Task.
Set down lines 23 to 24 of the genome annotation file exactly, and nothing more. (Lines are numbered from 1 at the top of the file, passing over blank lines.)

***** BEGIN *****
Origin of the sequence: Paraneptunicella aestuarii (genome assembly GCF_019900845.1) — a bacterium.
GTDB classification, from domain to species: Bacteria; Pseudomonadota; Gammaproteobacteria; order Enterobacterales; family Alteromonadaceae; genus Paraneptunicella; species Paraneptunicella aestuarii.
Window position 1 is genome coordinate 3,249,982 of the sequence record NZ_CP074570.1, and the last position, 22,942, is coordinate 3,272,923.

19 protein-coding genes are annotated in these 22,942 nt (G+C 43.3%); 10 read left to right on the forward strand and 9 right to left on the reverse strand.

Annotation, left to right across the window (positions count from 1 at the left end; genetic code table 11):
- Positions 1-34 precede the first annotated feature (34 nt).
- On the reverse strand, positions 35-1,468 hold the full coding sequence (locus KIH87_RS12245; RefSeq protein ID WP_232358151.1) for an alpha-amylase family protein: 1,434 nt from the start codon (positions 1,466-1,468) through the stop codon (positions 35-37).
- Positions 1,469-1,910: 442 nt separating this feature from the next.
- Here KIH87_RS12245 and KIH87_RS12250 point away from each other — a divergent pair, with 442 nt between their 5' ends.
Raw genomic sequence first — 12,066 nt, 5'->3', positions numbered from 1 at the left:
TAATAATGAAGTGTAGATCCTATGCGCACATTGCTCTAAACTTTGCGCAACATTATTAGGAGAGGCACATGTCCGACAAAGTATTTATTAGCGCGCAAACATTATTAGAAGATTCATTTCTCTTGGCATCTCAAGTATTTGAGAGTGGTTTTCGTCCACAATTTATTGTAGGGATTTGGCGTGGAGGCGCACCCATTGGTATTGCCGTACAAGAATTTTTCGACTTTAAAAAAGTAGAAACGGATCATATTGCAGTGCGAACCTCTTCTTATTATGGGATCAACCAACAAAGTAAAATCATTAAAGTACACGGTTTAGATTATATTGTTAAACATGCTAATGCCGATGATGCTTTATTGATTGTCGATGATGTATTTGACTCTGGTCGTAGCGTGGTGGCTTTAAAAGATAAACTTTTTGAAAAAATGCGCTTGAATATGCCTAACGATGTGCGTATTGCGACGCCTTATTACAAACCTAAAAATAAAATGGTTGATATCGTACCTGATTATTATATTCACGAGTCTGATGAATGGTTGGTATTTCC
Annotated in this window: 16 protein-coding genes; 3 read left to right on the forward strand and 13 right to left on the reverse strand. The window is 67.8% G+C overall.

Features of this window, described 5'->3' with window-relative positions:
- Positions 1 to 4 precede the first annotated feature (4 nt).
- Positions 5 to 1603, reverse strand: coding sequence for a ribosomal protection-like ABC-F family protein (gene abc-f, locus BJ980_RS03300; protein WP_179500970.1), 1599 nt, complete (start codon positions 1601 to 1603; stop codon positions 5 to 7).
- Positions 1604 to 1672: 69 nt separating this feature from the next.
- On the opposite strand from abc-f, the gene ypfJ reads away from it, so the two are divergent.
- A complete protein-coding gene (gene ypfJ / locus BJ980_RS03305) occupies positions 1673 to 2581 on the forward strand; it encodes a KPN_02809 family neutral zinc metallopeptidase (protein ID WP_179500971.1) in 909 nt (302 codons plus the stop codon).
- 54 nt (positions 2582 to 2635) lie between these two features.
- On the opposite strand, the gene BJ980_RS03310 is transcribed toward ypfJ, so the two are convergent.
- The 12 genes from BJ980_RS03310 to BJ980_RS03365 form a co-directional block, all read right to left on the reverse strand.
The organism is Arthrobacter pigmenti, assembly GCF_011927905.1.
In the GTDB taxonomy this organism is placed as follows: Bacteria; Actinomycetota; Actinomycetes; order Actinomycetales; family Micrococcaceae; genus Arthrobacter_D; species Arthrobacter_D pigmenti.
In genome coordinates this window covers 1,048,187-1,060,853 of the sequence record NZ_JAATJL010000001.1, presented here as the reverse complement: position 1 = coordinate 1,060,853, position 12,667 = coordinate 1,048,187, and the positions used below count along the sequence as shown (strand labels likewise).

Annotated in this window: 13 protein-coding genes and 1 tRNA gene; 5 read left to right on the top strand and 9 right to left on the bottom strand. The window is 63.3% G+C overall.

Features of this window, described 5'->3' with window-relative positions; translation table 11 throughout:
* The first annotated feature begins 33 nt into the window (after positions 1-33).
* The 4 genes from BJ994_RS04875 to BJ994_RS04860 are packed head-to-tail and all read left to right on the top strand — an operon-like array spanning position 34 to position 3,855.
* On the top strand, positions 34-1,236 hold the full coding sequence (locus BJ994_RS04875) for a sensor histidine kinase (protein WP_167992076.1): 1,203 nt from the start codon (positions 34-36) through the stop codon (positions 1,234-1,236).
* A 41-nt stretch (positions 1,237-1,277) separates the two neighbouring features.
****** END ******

In the GTDB taxonomy this organism is placed as follows: Bacteria; Actinomycetota; Actinomycetes; order Actinomycetales; family Micrococcaceae; genus Arthrobacter_D; species Arthrobacter_D pigmenti.
In genome coordinates this window covers 1,048,187-1,060,853 of the sequence record NZ_JAATJL010000001.1, presented here as the reverse complement: position 1 = coordinate 1,060,853, position 12,667 = coordinate 1,048,187, and the positions used below count along the sequence as shown (strand labels likewise).